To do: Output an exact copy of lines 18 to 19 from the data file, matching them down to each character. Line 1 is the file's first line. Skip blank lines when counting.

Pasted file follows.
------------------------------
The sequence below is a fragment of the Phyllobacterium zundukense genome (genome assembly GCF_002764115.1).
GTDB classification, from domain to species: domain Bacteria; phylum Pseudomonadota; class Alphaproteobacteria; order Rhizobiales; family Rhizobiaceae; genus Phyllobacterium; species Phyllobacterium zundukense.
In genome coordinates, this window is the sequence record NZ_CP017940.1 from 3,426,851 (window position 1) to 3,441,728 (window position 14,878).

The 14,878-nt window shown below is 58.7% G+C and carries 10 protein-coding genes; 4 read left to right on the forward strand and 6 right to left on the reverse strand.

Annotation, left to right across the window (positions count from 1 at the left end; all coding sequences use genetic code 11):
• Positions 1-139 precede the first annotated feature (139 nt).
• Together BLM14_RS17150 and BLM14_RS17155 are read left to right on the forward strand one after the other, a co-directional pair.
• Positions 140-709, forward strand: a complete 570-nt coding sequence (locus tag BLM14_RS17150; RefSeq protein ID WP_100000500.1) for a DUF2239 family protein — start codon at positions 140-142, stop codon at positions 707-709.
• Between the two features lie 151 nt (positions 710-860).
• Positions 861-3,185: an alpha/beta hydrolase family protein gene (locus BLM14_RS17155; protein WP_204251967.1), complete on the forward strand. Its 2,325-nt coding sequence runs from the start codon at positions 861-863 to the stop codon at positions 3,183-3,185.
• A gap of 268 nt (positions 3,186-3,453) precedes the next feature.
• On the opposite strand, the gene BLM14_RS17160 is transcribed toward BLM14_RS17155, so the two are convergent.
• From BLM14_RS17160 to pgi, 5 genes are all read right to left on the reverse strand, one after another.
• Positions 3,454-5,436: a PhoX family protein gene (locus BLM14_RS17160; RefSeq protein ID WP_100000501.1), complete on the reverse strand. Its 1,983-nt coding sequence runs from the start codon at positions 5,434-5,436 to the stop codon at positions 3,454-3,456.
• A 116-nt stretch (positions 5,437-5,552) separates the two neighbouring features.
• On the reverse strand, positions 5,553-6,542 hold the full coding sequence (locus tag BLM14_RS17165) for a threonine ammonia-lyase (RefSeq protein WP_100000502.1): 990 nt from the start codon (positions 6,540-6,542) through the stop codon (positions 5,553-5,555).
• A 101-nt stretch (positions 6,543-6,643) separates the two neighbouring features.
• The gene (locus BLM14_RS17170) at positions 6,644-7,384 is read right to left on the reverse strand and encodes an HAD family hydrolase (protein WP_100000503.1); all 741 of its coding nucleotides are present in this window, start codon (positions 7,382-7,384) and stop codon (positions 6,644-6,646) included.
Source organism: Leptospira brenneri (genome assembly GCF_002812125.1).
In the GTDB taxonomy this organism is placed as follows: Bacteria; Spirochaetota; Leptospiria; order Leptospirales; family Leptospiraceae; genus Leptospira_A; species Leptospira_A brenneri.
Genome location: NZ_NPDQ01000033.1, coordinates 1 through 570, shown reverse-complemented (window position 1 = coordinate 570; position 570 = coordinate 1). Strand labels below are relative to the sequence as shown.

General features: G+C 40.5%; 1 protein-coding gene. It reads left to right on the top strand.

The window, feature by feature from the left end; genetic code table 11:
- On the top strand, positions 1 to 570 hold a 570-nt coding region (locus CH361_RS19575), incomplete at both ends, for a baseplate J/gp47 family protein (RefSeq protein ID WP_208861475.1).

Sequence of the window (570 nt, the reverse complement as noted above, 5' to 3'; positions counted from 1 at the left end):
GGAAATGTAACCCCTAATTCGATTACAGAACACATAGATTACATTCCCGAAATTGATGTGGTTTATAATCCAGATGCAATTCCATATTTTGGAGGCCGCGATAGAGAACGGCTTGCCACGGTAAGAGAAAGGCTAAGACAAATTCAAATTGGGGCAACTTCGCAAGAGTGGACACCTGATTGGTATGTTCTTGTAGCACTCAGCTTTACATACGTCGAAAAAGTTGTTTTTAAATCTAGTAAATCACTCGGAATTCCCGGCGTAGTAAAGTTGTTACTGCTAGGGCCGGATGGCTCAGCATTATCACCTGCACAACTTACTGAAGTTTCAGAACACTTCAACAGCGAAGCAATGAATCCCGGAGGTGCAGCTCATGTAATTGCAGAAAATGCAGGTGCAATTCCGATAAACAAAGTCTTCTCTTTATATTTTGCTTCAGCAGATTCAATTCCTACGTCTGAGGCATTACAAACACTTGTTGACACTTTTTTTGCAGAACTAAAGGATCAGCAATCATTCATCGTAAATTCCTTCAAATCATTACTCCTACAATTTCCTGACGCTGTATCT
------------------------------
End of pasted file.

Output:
• The gene (locus BLM14_RS17170) at positions 6,644-7,384 is read right to left on the reverse strand and encodes an HAD family hydrolase (protein WP_100000503.1); all 741 of its coding nucleotides are present in this window, start codon (positions 7,382-7,384) and stop codon (positions 6,644-6,646) included.
Source organism: Leptospira brenneri (genome assembly GCF_002812125.1).